RSPBA keeps World’s two days; pipes|drums survey shows 90% of bands favour one-day
Saying that it based its decision on feedback from “Grade 1 bands, adjudicators and others,” the RSPBA has elected to maintain the two-day format of the Grade 1 competition at the World Pipe Band Championship. The organization said that it made the decision at its annual general meeting on March 9 in Glasgow.
“We considered all of the feedback we received from bands plus feedback from our Adjudicator Panel Management Board and our Music Board,” RSPBA Board Chair John Hughes said in a public statement. “We have discussed the options and have confirmed today that the World’s will remain a two-day event.”
But contrary to the RSPBA’s statement that its own survey showed support for keeping the Grade 1 competition a two-day event, a pipes|drums poll of Grade 1 bands asked how bands responded to the RSPBA’s question, and whether they prefer a one-day or two-day competition.
Of the 19 Grade 1 bands that responded to our request, 90% said that they would like to see a one-day event.
Only two bands said that they prefer a two-day contest, and one band said that they received the survey, but abstained from indicating their preference.
“The World’s spectacle is being reduced to a farce before our eyes and nobody seems capable of doing anything to fix it,” said Scott Currie, a veteran percussionist with Grade 1 bands. “While this outcome will surprise few, it will disappoint the many competitors and the public who feel that the World’s has lost its way and clearly is not working in its present format. I learned a long time ago that the organization simply doesn’t listen, and frankly doesn’t appear to care about what bands and players want, so this development will only reinforce that perception in many quarters. Why consult bands at all if you are unwilling or unable to act on their feedback? The consultation exercise appears to have been disingenuous to begin with and it raises serious concerns as to what, if any, influence bands actually carry within the organization, if their views in such a crucial matter as their attendance and performance at the World Pipe Band Championships can be disregarded so easily in favour of those held by adjudicators and others. Why are adjudicators influencing operational policy decisions and who are these ‘others’?”
There are currently 21 bands actively competing internationally in the top grade, and pipes|drums originally determined that, at most, 15 planned to participate in the year’s competition. With 15 or fewer vying for the championship, the need for a two-day format, or even a qualifier event, was brought into question, especially when the RSPBA rules call for a qualifying round in any grade only when a 22-band threshold is met.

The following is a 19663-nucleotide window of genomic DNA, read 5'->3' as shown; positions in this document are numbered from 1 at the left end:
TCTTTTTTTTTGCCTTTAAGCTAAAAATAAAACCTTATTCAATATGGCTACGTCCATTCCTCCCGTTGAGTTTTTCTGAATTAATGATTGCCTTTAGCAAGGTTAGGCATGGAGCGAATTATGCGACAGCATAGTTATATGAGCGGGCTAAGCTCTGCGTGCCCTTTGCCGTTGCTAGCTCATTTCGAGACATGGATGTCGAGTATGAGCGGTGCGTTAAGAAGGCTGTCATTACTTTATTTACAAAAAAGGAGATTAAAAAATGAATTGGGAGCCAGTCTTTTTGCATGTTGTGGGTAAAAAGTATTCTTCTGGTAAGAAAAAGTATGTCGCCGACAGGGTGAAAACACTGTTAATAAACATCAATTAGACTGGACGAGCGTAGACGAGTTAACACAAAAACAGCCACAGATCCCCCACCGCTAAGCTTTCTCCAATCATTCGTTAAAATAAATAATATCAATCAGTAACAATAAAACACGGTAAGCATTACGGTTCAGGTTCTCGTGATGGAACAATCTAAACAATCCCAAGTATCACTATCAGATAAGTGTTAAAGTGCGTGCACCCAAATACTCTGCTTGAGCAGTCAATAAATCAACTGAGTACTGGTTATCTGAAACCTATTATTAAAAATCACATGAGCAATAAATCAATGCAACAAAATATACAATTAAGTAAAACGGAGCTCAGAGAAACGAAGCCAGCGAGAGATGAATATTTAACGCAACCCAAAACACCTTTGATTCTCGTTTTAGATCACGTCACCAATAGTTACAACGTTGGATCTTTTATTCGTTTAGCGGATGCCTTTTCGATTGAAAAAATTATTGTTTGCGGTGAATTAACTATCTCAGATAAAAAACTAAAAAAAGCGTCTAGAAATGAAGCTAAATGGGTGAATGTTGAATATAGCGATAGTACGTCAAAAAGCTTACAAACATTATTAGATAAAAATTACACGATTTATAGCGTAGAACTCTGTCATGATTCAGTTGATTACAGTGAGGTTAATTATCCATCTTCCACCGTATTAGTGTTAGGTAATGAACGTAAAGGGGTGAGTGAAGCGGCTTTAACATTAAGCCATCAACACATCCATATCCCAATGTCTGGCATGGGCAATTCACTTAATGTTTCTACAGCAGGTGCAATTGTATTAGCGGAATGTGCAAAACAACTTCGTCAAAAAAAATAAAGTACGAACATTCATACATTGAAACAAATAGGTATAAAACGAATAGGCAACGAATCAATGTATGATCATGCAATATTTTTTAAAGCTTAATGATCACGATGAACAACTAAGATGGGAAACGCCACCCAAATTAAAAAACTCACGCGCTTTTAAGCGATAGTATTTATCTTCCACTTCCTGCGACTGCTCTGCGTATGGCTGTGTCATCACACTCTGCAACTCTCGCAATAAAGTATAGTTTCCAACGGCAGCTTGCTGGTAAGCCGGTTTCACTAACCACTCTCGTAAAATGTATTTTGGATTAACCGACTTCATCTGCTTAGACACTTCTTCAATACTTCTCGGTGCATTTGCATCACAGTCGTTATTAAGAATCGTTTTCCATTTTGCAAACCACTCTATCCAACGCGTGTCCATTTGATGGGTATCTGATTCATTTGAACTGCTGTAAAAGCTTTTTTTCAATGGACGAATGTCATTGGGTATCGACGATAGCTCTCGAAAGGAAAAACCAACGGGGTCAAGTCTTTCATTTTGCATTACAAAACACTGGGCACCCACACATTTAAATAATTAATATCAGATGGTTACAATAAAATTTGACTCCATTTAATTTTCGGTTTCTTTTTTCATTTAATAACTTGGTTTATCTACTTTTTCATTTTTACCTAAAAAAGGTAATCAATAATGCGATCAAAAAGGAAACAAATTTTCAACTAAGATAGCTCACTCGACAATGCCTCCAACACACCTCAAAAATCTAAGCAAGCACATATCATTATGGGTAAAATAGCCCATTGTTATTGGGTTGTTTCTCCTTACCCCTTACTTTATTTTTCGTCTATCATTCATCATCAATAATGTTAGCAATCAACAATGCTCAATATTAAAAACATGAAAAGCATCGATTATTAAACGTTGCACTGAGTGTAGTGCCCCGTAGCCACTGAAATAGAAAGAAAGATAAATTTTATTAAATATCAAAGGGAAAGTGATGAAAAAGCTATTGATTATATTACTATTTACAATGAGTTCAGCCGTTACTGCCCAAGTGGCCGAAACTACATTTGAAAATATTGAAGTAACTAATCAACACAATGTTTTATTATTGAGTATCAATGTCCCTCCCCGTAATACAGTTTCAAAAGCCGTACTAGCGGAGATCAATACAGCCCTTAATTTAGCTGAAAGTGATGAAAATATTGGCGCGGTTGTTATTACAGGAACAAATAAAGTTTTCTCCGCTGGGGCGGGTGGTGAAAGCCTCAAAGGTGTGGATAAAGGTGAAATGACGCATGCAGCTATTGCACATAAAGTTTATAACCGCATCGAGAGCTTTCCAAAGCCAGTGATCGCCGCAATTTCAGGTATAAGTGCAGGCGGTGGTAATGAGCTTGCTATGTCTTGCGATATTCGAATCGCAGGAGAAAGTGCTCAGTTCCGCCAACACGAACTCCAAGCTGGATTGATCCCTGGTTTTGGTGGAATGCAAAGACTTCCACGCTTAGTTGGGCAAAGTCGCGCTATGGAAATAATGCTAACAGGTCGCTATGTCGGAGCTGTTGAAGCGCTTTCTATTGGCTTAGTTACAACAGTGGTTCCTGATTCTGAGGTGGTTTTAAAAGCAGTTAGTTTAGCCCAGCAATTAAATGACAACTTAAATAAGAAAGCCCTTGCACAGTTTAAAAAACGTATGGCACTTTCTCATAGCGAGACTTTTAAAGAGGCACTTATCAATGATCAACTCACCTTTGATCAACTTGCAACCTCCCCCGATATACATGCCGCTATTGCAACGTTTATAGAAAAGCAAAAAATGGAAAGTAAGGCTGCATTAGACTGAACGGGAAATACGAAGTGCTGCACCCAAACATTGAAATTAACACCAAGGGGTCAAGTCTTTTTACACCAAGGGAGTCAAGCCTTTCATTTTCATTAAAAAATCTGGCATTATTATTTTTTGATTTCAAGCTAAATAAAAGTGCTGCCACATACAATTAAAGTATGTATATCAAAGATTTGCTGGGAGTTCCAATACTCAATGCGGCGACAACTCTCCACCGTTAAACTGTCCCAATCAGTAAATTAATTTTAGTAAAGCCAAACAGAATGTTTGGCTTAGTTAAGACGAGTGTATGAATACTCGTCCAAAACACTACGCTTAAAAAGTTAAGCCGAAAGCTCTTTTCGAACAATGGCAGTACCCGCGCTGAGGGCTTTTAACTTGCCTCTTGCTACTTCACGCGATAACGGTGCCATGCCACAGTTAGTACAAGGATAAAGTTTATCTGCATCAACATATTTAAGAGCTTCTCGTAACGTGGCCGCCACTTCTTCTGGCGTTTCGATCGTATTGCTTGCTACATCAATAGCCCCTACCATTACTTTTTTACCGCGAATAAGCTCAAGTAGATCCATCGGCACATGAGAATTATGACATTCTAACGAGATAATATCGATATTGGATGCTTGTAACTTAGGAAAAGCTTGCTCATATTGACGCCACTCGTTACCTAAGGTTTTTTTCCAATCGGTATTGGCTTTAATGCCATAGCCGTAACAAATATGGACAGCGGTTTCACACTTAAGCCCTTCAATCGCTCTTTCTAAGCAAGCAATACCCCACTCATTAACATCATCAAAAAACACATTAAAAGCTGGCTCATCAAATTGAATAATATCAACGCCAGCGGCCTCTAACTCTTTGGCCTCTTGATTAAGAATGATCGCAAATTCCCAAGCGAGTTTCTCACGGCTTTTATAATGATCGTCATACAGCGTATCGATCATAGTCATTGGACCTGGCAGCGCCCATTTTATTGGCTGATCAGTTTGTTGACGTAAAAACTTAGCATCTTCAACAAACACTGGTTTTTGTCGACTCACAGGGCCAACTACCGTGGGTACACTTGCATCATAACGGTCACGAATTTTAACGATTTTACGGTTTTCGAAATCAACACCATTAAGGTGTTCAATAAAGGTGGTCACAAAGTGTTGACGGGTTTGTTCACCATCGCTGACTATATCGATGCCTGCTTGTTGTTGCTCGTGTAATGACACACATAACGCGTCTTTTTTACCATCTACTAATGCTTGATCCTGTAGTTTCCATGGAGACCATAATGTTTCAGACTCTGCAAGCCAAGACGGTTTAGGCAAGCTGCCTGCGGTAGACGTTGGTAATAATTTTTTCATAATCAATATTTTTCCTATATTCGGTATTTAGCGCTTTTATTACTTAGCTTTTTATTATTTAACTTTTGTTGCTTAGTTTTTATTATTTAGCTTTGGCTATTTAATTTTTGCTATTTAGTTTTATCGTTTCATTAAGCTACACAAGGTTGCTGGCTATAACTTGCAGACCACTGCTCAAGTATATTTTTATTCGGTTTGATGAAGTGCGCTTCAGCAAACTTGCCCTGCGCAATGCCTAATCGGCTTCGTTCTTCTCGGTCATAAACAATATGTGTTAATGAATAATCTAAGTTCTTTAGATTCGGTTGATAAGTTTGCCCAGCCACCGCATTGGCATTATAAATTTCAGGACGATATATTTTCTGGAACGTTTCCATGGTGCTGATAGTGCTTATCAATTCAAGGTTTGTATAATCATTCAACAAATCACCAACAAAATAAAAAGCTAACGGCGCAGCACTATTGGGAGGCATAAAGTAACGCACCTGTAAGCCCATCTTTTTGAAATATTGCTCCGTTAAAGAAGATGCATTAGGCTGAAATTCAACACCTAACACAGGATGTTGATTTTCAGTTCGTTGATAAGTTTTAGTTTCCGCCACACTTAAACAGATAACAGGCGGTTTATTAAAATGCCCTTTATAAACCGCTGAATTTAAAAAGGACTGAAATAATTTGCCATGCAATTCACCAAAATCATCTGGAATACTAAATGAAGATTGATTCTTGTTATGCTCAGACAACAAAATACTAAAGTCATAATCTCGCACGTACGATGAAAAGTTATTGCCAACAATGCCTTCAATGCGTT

Not all bands appear to have received the RSPBA survey, with two saying that nothing arrived.
While pipes|drums found that no more than 15 of the 21 Grade 1 bands that compete internationally are likely to enter the event, the RSPBA stated, “Entries are still open, and we do not know how many bands are travelling next year so we need to be very careful to produce an event which is sustainable and flexible.”
The statement added: “The format of that event will be decided by the Music Board who already have a number of proposals in place. We will ask them to confirm their preferences and these will come to the Board of Directors’ meeting on the 27th April.
“These recommendations will be debated by the Board, in particular how they will align with the operational challenges of any particular event.
“But we can confirm to all bands that it is a two-day event and that each Grade 1 band will require two MSRs and two Medleys exactly as they have had to prepare in the past.”
The statement appears to leave the door open to doing away with a qualifying round, and having all bands compete on both days.
“The bands need to know what to expect,” the RSPBA statement said. “They now know it will be a two-day event. They know they are going to have to play an MSR and a Medley on the Friday and the same on the Saturday if they want participate in the Grade 1 World’s.”
According to a source close to the RSPBA, there was some upset within the organization’s board of directors that the association even polled bands for their opinion. The survey was sent out by Hughes, but allegedly without the agreement of, or possibly even consultation with, all directors.
The RSPBA sent out its survey some 11 days after pipes|drums first reported on the likelihood of a Grade 1 World’s comprising no more than 15 bands. The two-day event at Glasgow Green is licensed to Glasgow Live and BBC Scotland, and is one of the largest ticketed public events in Scotland.
Thirty-seven bands were represented at the RSPBA’s annual meeting, or about 20% of the association’s total membership.
First-prize for the World Pipe Band Champion in 2018 was £1,500. Bands that do not gain a prize receive no compensation for their performances, except for a payment of less than £100 from the BBC.
The RSPBA introduced the two-day World’s format in 2013 following input from member bands.
(This article was updated after another Grade 1 band provided their input to our survey.)
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